On Sept. 25, the RCMP arrested Shehroze Chaudhry, a Muslim man, for allegedly fabricating his affiliation with the Islamic State group (ISIS). Chaudhry - popularly referred to by his supposed nom de guerre, Abu Huzayfah - had been the subject of numerous news stories since 2017.
Most notably, in 2018, Chaudhry was the focus of Rukmini Callimachi's award-winning New York Times podcast, Caliphate. In it Chaudhry provided graphic details of his role within ISIS, the veracity of which is now being questioned. Chaudhry had previously been interrogated about his involvement with ISIS by Canadian national security agencies but was not charged.
Nevertheless, Callimachi's misleading reporting at the Times prompted debates in Parliament, raising fears about an "ISIS terrorist" and "despicable animal ... freely walking the streets of Toronto."
The ensuing media attention fed into panic about the risk posed by returning "foreign fighters," individuals - mainly Muslim women and men - who travelled to Iraq and Syria to support ISIS.
In response to the Times podcast, the Canadian government reversed plans to repatriate Canadian foreign fighters and their families detained in Kurdish-controlled Syrian prison camps.
Callimachi's gaffe is a symptom
Chaudhry's case has raised questions about the abruptness of his arrest, the merit of a terrorism hoax charge, the substantial role of the media in the War on Terror and Canada's obligations to its citizens, including 26 children, held in Syrian prison camps.
But the reporting and policy reaction to Chaudhry's alleged falsehoods reveals a sociopolitical climate where a different standard is applied to the threat posed by Muslims. Chaudhry's case is not an outlier, but rather a symptom of the system. Callimachi's faux pas is then just another story of Islamophobia.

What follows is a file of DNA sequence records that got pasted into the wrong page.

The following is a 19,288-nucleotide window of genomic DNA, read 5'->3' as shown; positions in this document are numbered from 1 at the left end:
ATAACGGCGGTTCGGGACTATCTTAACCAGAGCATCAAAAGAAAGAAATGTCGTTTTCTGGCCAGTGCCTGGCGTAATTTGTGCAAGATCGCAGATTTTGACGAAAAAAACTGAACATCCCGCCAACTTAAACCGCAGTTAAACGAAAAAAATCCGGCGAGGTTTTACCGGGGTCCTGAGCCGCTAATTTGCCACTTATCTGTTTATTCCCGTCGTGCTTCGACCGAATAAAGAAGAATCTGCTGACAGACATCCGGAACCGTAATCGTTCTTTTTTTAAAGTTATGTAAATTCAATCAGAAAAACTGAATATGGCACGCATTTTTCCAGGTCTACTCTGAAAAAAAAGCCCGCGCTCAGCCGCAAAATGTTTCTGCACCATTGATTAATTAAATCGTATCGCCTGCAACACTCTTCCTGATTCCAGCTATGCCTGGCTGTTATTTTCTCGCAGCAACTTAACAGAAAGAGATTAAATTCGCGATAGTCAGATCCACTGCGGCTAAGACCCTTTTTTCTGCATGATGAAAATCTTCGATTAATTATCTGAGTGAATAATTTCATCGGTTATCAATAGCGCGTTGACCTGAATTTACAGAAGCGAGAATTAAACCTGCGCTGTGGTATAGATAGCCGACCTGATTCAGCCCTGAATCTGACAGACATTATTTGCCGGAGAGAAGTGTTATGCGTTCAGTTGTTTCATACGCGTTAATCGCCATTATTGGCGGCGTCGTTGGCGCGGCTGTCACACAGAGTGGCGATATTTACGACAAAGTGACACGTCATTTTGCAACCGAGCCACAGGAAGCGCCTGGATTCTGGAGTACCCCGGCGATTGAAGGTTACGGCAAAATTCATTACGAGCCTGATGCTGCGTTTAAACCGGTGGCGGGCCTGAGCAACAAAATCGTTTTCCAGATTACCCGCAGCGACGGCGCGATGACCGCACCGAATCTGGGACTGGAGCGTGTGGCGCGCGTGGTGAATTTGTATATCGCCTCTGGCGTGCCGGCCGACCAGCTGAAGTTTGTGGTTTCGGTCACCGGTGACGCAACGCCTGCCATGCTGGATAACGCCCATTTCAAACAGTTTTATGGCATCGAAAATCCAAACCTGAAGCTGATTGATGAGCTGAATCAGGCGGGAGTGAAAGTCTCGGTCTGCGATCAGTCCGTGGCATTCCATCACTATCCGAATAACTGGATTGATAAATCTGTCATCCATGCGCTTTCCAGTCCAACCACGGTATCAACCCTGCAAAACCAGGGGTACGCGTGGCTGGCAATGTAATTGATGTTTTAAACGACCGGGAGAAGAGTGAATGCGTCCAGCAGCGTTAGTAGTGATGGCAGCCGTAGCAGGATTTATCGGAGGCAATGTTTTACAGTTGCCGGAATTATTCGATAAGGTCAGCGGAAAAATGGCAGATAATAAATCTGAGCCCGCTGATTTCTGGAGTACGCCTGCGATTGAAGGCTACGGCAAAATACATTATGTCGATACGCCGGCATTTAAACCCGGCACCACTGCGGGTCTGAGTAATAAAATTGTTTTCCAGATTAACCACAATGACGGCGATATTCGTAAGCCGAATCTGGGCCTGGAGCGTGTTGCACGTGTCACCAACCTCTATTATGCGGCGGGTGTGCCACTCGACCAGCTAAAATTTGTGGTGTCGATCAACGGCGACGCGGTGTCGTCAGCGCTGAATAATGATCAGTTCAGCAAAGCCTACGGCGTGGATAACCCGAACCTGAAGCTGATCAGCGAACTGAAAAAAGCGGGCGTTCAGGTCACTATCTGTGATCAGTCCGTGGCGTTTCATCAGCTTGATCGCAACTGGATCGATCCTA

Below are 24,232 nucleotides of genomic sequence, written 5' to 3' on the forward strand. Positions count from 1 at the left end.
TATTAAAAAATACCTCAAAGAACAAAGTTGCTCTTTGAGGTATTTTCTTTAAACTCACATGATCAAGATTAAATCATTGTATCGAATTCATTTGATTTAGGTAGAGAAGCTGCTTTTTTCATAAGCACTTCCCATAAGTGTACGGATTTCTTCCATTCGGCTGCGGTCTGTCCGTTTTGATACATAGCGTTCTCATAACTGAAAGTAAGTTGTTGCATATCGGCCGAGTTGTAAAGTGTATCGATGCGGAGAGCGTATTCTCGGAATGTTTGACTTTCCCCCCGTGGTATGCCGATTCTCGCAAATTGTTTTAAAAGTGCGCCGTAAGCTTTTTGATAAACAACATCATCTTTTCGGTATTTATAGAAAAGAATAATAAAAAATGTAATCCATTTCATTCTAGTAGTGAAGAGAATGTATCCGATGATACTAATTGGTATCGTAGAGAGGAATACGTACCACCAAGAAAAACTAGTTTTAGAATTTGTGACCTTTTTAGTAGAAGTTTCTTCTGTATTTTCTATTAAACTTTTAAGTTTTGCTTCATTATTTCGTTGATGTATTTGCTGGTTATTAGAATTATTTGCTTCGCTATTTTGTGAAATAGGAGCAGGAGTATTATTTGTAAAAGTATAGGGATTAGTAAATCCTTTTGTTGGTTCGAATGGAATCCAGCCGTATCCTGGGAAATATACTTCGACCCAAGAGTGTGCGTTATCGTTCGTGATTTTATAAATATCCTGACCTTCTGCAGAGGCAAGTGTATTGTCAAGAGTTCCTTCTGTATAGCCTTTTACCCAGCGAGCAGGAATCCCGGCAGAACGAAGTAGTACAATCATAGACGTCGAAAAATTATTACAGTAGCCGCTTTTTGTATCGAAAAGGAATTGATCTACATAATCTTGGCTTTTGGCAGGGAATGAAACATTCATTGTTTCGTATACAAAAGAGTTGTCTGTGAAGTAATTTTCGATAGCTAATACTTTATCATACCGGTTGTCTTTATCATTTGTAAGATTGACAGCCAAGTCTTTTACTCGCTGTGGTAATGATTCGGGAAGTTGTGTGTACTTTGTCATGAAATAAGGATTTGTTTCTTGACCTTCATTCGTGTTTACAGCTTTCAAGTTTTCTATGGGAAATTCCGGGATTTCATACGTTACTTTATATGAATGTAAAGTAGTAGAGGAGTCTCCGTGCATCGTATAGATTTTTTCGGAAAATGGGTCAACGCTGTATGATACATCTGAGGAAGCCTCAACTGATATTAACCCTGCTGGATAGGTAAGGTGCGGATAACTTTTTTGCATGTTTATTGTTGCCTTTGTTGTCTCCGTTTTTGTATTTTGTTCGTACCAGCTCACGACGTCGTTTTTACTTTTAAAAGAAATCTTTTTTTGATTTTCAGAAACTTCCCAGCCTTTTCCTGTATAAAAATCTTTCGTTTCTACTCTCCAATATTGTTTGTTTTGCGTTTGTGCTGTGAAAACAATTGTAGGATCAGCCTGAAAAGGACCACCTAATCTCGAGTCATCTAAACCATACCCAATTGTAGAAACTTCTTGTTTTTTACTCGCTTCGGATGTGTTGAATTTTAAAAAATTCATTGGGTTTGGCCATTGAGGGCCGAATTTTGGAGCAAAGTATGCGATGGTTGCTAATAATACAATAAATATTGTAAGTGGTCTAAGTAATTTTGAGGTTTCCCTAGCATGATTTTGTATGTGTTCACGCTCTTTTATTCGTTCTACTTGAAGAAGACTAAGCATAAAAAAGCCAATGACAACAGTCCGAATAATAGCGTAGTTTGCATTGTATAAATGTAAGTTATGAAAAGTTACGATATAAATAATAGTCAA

Edward Said introduced the concept of Orientalism to capture how western societies imagine and produce reductive and racist representations of Muslims and Arabs. Our research on national security policies in Canada and the United Kingdom suggests that Islamophobia informs and legitimizes an Orientalist approach in the reporting of Muslim terrorism suspects and produces racialized national security policies.
Islamophobia is more than hate
Chaudhry's case reveals how Islamophobia operates beyond individualized instances of discrimination against Muslims. The view that Islamophobia is merely an "irrational fear of Muslims," as a 2018 report by the House of Commons suggests, is simplistic and outdated.
According to legal scholars Reem Bahdi and Azeezah Kanji, Islamophobia "is historically rooted in Orientalism, draws on and perpetuates stereotypes about a Muslim propensity for violence, ... is state-driven and persists through a dialectical process of private and state action."
In our research, we outline how Muslims are racialized through the War on Terror: "appearance as well as expressions attributed to Muslim bodies and Islam are framed within a social order which sees these as backward, foreign and threatening."